The tax return deadlines for businesses are fast approaching (June 30 for corporations with a Dec. 31 year-end and June 16 for unincorporated businesses), and business owners who conduct commercial activities over the Internet have a newtax form to fill out for 2013.
Late last year, Canada Revenue Agency quietly introduced T2 Schedule 88, Internet Business Activities, which has to be filled in by every corporation that earns income from one or more web pages or websites. If your business is unincorporated, you have to provide the information above as part of your 2013 T1 personal tax return filing on Form T2125, Statement of Business or Professional Activities.
According to the instructions on the new schedule, a corporation is considered to earn income from the web if the corporation sells goods and/or services on its pages or websites. Even if your site doesn't support e-business transactions, but your customers call, complete, and submit a form, or email you tomake a purchase, order, booking, etc., you must still file the schedule.
Businesses that sell goods and/or services on auction, marketplace or similar websites operated by others or earn income from advertising, income programs or traffic your site generates must also file the schedule. Income from ads includes: static advertisements you place on your site for other businesses, affiliate programs, advertising programs such as Google AdSense or Microsoft adCentre, and other types of traffic programs.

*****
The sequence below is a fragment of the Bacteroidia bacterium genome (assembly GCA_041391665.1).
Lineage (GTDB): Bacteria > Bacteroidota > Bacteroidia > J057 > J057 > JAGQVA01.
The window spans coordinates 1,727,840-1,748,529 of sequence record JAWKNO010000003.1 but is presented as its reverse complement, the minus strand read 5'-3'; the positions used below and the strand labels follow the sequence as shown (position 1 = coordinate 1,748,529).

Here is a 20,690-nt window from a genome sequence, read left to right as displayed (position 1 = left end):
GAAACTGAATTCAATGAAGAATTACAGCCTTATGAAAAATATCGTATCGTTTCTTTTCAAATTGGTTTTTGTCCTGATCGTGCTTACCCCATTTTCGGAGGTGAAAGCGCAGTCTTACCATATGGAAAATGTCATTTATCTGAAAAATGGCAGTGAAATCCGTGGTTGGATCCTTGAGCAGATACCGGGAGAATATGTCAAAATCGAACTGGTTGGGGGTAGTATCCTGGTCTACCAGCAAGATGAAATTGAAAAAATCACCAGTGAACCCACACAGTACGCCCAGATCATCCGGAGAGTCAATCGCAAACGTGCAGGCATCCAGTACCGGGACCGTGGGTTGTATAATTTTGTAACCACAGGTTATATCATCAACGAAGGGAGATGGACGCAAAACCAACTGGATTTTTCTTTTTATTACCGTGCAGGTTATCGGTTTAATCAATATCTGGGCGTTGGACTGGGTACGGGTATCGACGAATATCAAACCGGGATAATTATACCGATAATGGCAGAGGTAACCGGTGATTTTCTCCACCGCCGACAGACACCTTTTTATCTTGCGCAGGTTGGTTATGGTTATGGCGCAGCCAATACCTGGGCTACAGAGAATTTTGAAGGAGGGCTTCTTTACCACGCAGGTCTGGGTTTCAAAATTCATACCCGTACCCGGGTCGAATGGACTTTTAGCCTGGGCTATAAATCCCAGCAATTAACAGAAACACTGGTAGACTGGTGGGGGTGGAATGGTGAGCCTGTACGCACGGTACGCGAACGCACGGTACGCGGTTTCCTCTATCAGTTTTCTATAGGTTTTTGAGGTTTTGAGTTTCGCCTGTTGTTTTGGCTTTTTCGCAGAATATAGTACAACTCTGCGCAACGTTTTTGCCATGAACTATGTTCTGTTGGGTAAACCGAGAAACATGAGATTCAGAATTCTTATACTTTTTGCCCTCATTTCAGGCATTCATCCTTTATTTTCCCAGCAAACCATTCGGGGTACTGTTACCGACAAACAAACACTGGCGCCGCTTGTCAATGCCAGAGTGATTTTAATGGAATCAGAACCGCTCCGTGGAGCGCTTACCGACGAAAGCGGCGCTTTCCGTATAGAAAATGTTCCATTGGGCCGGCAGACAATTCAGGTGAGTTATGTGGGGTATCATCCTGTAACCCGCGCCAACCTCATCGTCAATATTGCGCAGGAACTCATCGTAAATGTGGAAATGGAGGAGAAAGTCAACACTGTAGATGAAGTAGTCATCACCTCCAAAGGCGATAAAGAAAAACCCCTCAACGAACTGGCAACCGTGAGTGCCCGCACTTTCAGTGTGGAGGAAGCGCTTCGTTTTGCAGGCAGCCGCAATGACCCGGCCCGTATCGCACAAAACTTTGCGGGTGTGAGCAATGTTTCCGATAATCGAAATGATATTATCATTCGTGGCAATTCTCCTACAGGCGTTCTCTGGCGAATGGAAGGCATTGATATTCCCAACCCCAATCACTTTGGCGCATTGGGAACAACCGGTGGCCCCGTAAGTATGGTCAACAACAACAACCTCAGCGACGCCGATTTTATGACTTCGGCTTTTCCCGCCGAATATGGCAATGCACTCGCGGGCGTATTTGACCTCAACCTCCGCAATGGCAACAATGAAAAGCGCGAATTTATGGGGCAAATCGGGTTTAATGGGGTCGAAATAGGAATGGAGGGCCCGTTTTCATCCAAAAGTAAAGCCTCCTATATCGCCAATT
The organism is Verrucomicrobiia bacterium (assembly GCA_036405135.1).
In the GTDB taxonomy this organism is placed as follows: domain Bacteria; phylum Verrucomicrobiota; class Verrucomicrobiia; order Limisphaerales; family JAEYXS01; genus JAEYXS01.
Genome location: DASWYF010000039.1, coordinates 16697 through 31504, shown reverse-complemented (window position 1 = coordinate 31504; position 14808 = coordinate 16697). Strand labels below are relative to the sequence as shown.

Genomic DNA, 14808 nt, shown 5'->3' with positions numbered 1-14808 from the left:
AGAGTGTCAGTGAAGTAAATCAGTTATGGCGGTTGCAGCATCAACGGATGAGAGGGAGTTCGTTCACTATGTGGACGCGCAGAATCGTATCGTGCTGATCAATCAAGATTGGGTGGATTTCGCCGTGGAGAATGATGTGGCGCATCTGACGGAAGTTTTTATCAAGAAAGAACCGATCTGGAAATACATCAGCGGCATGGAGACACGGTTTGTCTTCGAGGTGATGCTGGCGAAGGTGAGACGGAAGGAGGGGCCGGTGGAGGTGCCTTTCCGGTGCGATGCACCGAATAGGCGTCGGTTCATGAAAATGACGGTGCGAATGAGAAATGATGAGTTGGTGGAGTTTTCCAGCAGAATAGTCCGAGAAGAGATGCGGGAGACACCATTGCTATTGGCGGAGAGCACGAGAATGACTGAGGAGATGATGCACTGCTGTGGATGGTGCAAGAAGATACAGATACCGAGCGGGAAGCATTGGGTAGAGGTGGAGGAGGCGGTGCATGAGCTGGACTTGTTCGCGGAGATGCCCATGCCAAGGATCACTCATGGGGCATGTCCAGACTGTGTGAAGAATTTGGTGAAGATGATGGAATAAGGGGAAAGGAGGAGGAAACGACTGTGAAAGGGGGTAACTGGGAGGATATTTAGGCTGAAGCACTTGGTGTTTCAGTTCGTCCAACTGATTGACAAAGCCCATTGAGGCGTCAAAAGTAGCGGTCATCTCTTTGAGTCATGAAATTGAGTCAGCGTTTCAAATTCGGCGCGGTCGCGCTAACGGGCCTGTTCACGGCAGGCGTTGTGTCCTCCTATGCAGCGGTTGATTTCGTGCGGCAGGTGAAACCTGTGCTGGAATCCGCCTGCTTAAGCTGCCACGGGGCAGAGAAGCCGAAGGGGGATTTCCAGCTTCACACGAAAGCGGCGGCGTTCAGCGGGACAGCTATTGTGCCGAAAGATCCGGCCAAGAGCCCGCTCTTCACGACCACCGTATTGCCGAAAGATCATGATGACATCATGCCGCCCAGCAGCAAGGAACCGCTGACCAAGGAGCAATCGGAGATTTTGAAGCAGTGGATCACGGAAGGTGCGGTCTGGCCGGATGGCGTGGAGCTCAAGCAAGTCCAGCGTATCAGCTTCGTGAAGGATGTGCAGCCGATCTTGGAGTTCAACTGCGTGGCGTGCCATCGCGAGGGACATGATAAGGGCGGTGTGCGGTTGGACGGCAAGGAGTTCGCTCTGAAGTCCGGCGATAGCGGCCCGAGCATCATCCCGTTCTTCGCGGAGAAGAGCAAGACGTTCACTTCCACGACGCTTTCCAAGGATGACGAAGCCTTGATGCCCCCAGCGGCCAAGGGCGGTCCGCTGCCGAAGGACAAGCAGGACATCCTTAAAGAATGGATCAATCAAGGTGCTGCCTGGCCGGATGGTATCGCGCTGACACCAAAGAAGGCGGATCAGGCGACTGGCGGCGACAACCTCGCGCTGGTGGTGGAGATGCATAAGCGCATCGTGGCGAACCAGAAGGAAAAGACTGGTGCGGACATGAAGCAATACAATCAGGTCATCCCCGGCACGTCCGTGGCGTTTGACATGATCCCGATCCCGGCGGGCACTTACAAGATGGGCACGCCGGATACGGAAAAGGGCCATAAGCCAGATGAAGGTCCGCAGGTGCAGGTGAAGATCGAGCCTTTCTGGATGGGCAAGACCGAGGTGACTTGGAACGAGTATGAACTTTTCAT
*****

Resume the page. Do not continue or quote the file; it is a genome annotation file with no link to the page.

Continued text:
Finally, your corporation must file the schedule even if it doesn't have a website and you've merely created a profile or other page describing your business on a blog, auction, marketplace or any other portal or directory website fromwhich your company earns income.
Luckily, the schedule itself is only one page and is very straightforward. It asks how many web pages or websites your corporation earns incomefromand then asks you to provide theweb page orwebsite url addresses. If your corporation has more than five websites, you must enter the addresses of those that generate themost Internet income.
If your corporation doesn't have its own website, but you've created a corporate profile or other page describing your business on a blog, auction, marketplace or any other portal or directory website, you would enter the addresses of those pages if they generate income.
Finally, you are asked to report the percentage of the corporation's gross revenue generated fromthe Internet in comparison to the corporation's total gross revenue.
According to a news alert from Ernst & Young LLP, quoting Canada Revenue Agency, the purpose of the new schedule, which was initiated by CRA's Compliance Programs Branch, is to "help the CRA fulfill its role to identify, deter, and correct potential non-compliance."